putIn(Thing obj, Surface cont)
   // ...

This version will be invoked when putIn() is called with a second argument value that's a Surface instead of a Container.

Calling a multi-method

Calling a multi-method is exactly like calling an ordinary function. You simply write the function name followed by the list of parameters in parentheses:

putIn(blueBook, cardboardBox);

When this line of code is executed, TADS evaluates the arguments, determines their types, and finds the appropriate version of the multi-method to call by matching the argument types against the possible parameter types.

You can use function pointers to multi-methods the same way as with ordinary functions:

local x = putIn;
x(blueBook, cardboardBox);

As with any other call to a multi-method, the system waits until you actually use the function pointer to call the function to determine which version to invoke.

(For the technically inclined, here's what's going on internally: when you use "putIn" without an argument list to get a pointer to the multi-method, what you actually get is a pointer to a "stub" function that represents the entire collection of multi-methods named putIn. When you use the function pointer to call the function, you're calling that stub function, which in turn does precisely the same work that would occur if you called putIn directly with an argument list. The result is that you reach the correct version of putIn based on the argument values.)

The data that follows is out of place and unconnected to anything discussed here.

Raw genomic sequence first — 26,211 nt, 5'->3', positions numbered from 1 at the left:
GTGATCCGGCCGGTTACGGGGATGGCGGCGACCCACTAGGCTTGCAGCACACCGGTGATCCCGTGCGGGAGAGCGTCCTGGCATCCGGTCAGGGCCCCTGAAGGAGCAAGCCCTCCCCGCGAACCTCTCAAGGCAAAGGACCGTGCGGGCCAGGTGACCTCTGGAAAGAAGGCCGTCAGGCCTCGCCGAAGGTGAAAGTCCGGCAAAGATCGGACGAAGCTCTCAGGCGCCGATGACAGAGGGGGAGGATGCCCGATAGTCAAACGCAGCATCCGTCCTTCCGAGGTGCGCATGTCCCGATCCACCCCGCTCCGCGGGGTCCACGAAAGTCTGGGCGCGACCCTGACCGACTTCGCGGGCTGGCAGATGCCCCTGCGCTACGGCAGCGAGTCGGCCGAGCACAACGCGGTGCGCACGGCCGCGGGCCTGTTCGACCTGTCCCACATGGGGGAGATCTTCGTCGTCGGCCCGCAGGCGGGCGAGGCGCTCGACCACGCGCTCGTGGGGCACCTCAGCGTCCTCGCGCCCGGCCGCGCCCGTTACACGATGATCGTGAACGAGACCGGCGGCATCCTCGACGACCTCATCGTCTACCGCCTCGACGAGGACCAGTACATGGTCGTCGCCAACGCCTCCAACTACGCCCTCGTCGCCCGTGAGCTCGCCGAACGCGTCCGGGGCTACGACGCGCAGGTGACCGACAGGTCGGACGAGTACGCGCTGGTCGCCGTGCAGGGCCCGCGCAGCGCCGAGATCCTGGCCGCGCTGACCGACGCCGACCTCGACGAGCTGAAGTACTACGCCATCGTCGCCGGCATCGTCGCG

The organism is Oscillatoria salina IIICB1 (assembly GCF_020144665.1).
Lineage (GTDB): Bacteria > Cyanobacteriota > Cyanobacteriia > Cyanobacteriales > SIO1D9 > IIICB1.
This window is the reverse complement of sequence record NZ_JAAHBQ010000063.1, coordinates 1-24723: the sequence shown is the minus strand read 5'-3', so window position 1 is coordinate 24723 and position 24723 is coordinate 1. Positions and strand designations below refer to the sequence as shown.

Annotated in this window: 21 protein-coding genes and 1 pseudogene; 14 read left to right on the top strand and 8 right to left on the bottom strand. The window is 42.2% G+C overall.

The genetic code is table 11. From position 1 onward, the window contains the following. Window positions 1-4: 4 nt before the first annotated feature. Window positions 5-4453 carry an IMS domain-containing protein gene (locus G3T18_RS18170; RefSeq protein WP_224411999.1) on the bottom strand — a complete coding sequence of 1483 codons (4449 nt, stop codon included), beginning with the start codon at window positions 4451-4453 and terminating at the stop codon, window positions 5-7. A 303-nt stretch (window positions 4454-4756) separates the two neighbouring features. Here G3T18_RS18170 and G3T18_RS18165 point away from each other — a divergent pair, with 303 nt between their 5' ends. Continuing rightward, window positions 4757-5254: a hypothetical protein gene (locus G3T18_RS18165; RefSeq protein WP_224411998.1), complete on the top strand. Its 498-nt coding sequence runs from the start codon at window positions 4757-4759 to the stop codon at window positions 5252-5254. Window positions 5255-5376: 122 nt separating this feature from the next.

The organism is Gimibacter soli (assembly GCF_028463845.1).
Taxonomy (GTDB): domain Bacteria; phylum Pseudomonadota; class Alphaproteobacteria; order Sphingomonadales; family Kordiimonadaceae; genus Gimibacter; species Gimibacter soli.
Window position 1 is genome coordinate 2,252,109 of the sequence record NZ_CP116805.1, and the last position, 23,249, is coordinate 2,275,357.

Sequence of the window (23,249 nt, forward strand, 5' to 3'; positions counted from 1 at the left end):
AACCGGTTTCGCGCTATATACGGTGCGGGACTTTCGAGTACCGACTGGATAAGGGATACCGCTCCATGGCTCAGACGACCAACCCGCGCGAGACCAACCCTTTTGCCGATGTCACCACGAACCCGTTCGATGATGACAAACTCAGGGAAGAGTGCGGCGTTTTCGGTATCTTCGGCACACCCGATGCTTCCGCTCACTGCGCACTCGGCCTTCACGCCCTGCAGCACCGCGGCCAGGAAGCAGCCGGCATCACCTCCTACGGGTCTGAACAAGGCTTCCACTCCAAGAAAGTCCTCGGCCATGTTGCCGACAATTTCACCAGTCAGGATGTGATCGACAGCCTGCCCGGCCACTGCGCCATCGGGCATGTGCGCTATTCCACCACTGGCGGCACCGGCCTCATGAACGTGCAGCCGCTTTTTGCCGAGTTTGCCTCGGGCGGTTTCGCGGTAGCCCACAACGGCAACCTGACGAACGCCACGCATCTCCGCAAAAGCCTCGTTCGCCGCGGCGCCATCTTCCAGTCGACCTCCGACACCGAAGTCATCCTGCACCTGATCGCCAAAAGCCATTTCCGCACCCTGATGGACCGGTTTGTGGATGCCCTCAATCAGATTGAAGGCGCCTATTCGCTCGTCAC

It's also possible to get a pointer to a particular version of a multi-method - that is, the specific function that would be invoked for a given set of arguments. The library provides a function for this purpose, getMultiMethodPointer():

local y = getMultiMethodPointer(putIn, blueBook, cardboardBox);
y(redBook, woodenCrate);

The difference between this and the earlier example ("x = putIn") is that getMultiMethodPointer() returns a pointer to the specific version of the multi-method that matches the given arguments, whereas using just the name of the multi-method returns a pointer to the overall multi-method. When you call the function using the pointer returned from getMultiMethodPointer(), the system does not look again at the argument types to determine what to call - you've already chosen a particular version of the function, so the system simply calls that particular version without re-examining the arguments. This can be useful, but be careful - since you're bypassing the type-checking that normally occurs when you invoke a multi-method, you could easily pass in arguments with the wrong types, which could cause run-time errors (or, perhaps worse, subtle logical errors) in your program.